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 1967 Shelby G.T. 500 Convertible


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Home » Research » 2011 SAAC World Registry 65-66-67, 4th Edition, 2011 - Car 0139
  One of the things that we learned during project Red Hot is that as soon as our research findings make it to print, we will undoubtedly discover new details that ultimately change and/or update our previously drawn and published conclusions.

The SAAC World Registry 1965-1966-1967 4th Edition 2011 is no exception. The write-up of 67-0193 on pages 889-890 represented our findings, theories and conclusions up through the summer of 2010.

Since that time, we've nearly tripled the quantity of vintage photographs and amount of documentation that we had previously discovered. Subsequent discoveries have added important details, clarified facts, and allowed us to update our timeline of the convertible and other engineering cars.

Because researching Shelby American engineering cars is an ongoing process, please be sure to review the updated information contained within this website.

VIN: ENG-67413C9A00139 - 1967 G.T. 500 Convertible Prototype. The 'C' in the serial number stands for 'convertible.' Car 0139 is the only big block convertible ever manufactured by Shelby American (Los Angeles) in '67, the only convertible to leave the factory with dual-quad carburetion, and according to former Shelby engineer Jim Frank, the first car to receive ’68-styled fiberglass.

Ordered from Ford via a "Special Retail Sale" on August 16, 1966, Shelby selected the following options for this

Candyapple convertible: 428ci "Police Interceptor" engine, C-6 automatic, air conditioning, P/S, P/B, Thermactor (smog), AM radio, tinted glass and a white power top over a black décor interior. Serialized on November 1, 1966 and completed on November 21 at Ford’s San Jose plant, this GT-500 was shipped to Shelby American as a complete car. Upon arrival, car 0139 was designated a "Company Car – Engineering Proto" on the Production Order, dated December 7, 1966.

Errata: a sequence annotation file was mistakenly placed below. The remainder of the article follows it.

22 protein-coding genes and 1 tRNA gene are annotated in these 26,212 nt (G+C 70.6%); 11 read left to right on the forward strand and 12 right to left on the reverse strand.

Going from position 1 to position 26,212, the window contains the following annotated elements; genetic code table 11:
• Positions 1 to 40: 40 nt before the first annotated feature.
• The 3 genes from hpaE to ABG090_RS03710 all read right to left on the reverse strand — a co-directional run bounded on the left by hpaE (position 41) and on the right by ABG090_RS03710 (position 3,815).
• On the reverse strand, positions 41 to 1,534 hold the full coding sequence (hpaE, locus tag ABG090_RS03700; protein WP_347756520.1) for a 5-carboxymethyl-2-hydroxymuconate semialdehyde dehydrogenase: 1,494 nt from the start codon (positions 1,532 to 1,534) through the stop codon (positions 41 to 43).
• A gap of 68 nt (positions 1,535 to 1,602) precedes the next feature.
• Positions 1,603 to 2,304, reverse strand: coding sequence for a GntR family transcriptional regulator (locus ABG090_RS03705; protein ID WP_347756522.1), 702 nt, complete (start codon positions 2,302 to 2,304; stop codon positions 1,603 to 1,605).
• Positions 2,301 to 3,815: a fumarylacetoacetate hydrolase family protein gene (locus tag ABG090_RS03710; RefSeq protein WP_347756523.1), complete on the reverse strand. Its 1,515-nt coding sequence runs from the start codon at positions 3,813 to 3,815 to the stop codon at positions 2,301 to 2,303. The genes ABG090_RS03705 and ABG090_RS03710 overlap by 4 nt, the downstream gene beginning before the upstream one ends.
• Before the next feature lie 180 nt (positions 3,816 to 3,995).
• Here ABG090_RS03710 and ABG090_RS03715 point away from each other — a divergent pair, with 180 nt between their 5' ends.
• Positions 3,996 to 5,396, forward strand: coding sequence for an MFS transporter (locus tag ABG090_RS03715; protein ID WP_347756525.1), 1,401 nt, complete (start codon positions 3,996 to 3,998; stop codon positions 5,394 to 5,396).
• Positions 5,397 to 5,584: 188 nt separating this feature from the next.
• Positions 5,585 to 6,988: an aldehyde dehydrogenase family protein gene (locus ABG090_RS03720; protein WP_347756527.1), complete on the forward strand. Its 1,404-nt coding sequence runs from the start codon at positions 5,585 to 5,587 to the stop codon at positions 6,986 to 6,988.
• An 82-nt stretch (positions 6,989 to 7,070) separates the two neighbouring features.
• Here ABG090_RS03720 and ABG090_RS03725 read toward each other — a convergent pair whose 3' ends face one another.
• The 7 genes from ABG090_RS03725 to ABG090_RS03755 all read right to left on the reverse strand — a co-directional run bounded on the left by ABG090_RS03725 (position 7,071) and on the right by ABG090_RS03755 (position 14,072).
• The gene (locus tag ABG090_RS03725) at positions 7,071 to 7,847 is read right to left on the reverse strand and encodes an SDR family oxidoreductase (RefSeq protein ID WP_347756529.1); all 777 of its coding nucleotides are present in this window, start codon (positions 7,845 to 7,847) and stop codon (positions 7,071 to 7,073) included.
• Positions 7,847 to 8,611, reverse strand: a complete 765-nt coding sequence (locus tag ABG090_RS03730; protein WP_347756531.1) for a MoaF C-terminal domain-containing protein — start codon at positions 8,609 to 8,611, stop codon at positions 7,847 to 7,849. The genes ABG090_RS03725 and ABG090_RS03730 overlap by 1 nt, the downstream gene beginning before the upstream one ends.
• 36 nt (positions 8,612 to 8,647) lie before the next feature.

The initial hand-built body parts were installed on this G.T. 500 prototype between January and March 1967. According to the Vehicle Information Report obtained from the Carroll Shelby Foundation, this one-of-a-kind convertible was immediately assigned to Carroll Shelby, was used by various Shelby American personnel, and was often loaned to several non-employees.

In April, the convertible was loaned to a Ford Motor Company executive and was not returned. In June 1967, Shelby American sent invoice #5040 to Zurich American Insurance for “Repairs of Engineering 1968 Prototype Convertible Stolen and Returned, April 1967.” The bill totaled $506.78 for labor and bolt-on parts, including two 4bbl carburetors, air cleaner, distributor, rotor, radiator cap, oil cap, oil filter, hood pin kit, tail light bezel, tail pipe extensions, AM radio, steering wheel, seat belts, shoulder harnesses and two fire extinguishers.

By mid-August 1967, this convertible received more ’68-styling accoutrements including a prototype roll bar, wheel covers, fuel filler cap, emblems and Woodgrain interior trim. Car 0139 was the convertible used for initial press photos, factory brochures and the first print ads that appeared in November 1967.

How this car escaped Ford Motor Company’s strict policy of crushing all engineering prototypes is unknown. It is one of only a few known prototypes to have avoided that gruesome fate.

Car 0139’s provenance has been authenticated though interviews of Jim Frank (1986), Fred Goodell (1988) and Carroll Shelby (2003), and also by original Shelby American documents including the Production Order (12/07/1966), Vehicle Tax Register (03/31/1967), Theft Repair Invoice #5040 (06/20/1967), Vehicle Fixed Asset Ledger (07/31/1967), Ionia move planning notes (circa 07/1967) and Vehicle Information provided by the Carroll Shelby Foundation.

Previously owned by Jamie Ventrella (Wheeling, IL), Richard Kot (Riverwoods, IL), Volo Auto Museum (IL) ‘03 and Dana Mecum (IL) ‘07. In 2009, the current caretakers acquired the car and conducted a year of research to document the prototype’s unique history. The convertible was then sent to a concours judge to perform the historically-correct restoration with the assistance and supervision of SAAC ’67 head judge Bob Gaines.

The extensive history, documentation and photographs of car 0139 can be viewed online at www.67shelbyconvertible.com.



See Also: CSF Vehicle Information, Marti Report



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